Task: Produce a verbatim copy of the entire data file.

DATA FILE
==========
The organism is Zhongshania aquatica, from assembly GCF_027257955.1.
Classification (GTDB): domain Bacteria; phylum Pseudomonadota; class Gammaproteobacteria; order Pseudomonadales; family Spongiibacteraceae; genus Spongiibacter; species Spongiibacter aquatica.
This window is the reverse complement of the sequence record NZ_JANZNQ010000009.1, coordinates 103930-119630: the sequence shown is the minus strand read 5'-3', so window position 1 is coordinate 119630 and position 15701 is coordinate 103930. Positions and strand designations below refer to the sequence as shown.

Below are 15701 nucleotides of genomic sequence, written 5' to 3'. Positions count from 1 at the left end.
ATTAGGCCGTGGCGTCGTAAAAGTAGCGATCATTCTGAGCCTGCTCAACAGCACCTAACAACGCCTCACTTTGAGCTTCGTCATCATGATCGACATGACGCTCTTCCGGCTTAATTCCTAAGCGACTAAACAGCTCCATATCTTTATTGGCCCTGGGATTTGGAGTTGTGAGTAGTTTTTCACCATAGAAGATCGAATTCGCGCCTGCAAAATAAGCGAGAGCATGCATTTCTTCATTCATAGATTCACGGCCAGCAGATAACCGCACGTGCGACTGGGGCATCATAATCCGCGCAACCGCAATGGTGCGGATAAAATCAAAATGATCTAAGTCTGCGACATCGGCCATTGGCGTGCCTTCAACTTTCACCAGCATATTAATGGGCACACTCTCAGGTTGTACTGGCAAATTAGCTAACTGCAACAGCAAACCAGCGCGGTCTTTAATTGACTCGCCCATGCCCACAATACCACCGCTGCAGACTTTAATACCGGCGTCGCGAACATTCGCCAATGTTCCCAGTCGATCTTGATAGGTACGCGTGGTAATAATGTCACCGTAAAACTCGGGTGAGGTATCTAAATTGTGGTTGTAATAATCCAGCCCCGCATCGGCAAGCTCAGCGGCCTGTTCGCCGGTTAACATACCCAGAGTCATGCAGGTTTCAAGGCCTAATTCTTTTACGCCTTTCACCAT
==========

The organism is Zhongshania aquatica, from assembly GCF_027257955.1.
Classification (GTDB): domain Bacteria; phylum Pseudomonadota; class Gammaproteobacteria; order Pseudomonadales; family Spongiibacteraceae; genus Spongiibacter; species Spongiibacter aquatica.
This window is the reverse complement of the sequence record NZ_JANZNQ010000009.1, coordinates 103930-119630: the sequence shown is the minus strand read 5'-3', so window position 1 is coordinate 119630 and position 15701 is coordinate 103930. Positions and strand designations below refer to the sequence as shown.

Below are 15701 nucleotides of genomic sequence, written 5' to 3'. Positions count from 1 at the left end.
ATTAGGCCGTGGCGTCGTAAAAGTAGCGATCATTCTGAGCCTGCTCAACAGCACCTAACAACGCCTCACTTTGAGCTTCGTCATCATGATCGACATGACGCTCTTCCGGCTTAATTCCTAAGCGACTAAACAGCTCCATATCTTTATTGGCCCTGGGATTTGGAGTTGTGAGTAGTTTTTCACCATAGAAGATCGAATTCGCGCCTGCAAAATAAGCGAGAGCATGCATTTCTTCATTCATAGATTCACGGCCAGCAGATAACCGCACGTGCGACTGGGGCATCATAATCCGCGCAACCGCAATGGTGCGGATAAAATCAAAATGATCTAAGTCTGCGACATCGGCCATTGGCGTGCCTTCAACTTTCACCAGCATATTAATGGGCACACTCTCAGGTTGTACTGGCAAATTAGCTAACTGCAACAGCAAACCAGCGCGGTCTTTAATTGACTCGCCCATGCCCACAATACCACCGCTGCAGACTTTAATACCGGCGTCGCGAACATTCGCCAATGTTCCCAGTCGATCTTGATAGGTACGCGTGGTAATAATGTCACCGTAAAACTCGGGTGAGGTATCTAAATTGTGGTTGTAATAATCCAGCCCCGCATCGGCAAGCTCAGCGGCCTGTTCGCCGGTTAACATACCCAGAGTCATGCAGGTTTCAAGGCCTAATTCTTTTACGCCTTTCACCAT